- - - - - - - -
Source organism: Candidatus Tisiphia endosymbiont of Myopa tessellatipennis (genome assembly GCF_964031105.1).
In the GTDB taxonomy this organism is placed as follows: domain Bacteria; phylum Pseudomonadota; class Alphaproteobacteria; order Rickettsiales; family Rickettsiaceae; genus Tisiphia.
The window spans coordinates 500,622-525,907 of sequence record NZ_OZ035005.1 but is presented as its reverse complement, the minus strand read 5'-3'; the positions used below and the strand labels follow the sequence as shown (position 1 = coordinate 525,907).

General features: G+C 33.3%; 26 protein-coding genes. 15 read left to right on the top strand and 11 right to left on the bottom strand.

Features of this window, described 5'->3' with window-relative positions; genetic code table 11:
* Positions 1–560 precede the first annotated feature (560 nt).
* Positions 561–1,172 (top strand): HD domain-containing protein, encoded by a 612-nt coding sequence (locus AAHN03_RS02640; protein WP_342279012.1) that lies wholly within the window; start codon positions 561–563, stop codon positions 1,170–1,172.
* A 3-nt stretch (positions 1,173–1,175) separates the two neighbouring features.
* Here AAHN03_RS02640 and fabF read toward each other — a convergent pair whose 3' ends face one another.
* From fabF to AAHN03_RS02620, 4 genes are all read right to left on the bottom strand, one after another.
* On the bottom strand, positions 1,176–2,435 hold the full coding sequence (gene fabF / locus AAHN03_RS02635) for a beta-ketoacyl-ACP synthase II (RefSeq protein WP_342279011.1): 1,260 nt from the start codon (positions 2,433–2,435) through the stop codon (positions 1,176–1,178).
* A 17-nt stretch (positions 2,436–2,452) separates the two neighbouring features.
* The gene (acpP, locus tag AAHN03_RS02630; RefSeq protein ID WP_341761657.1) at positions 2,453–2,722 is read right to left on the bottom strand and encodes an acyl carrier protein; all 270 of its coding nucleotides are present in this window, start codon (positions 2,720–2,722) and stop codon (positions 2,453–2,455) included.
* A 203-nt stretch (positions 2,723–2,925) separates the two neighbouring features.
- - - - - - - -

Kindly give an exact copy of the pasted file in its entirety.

Source organism: Candidatus Tisiphia endosymbiont of Myopa tessellatipennis (genome assembly GCF_964031105.1).
In the GTDB taxonomy this organism is placed as follows: domain Bacteria; phylum Pseudomonadota; class Alphaproteobacteria; order Rickettsiales; family Rickettsiaceae; genus Tisiphia.
The window spans coordinates 500,622-525,907 of sequence record NZ_OZ035005.1 but is presented as its reverse complement, the minus strand read 5'-3'; the positions used below and the strand labels follow the sequence as shown (position 1 = coordinate 525,907).

General features: G+C 33.3%; 26 protein-coding genes. 15 read left to right on the top strand and 11 right to left on the bottom strand.

Features of this window, described 5'->3' with window-relative positions; genetic code table 11:
* Positions 1–560 precede the first annotated feature (560 nt).
* Positions 561–1,172 (top strand): HD domain-containing protein, encoded by a 612-nt coding sequence (locus AAHN03_RS02640; protein WP_342279012.1) that lies wholly within the window; start codon positions 561–563, stop codon positions 1,170–1,172.
* A 3-nt stretch (positions 1,173–1,175) separates the two neighbouring features.
* Here AAHN03_RS02640 and fabF read toward each other — a convergent pair whose 3' ends face one another.
* From fabF to AAHN03_RS02620, 4 genes are all read right to left on the bottom strand, one after another.
* On the bottom strand, positions 1,176–2,435 hold the full coding sequence (gene fabF / locus AAHN03_RS02635) for a beta-ketoacyl-ACP synthase II (RefSeq protein WP_342279011.1): 1,260 nt from the start codon (positions 2,433–2,435) through the stop codon (positions 1,176–1,178).
* A 17-nt stretch (positions 2,436–2,452) separates the two neighbouring features.
* The gene (acpP, locus tag AAHN03_RS02630; RefSeq protein ID WP_341761657.1) at positions 2,453–2,722 is read right to left on the bottom strand and encodes an acyl carrier protein; all 270 of its coding nucleotides are present in this window, start codon (positions 2,720–2,722) and stop codon (positions 2,453–2,455) included.
* A 203-nt stretch (positions 2,723–2,925) separates the two neighbouring features.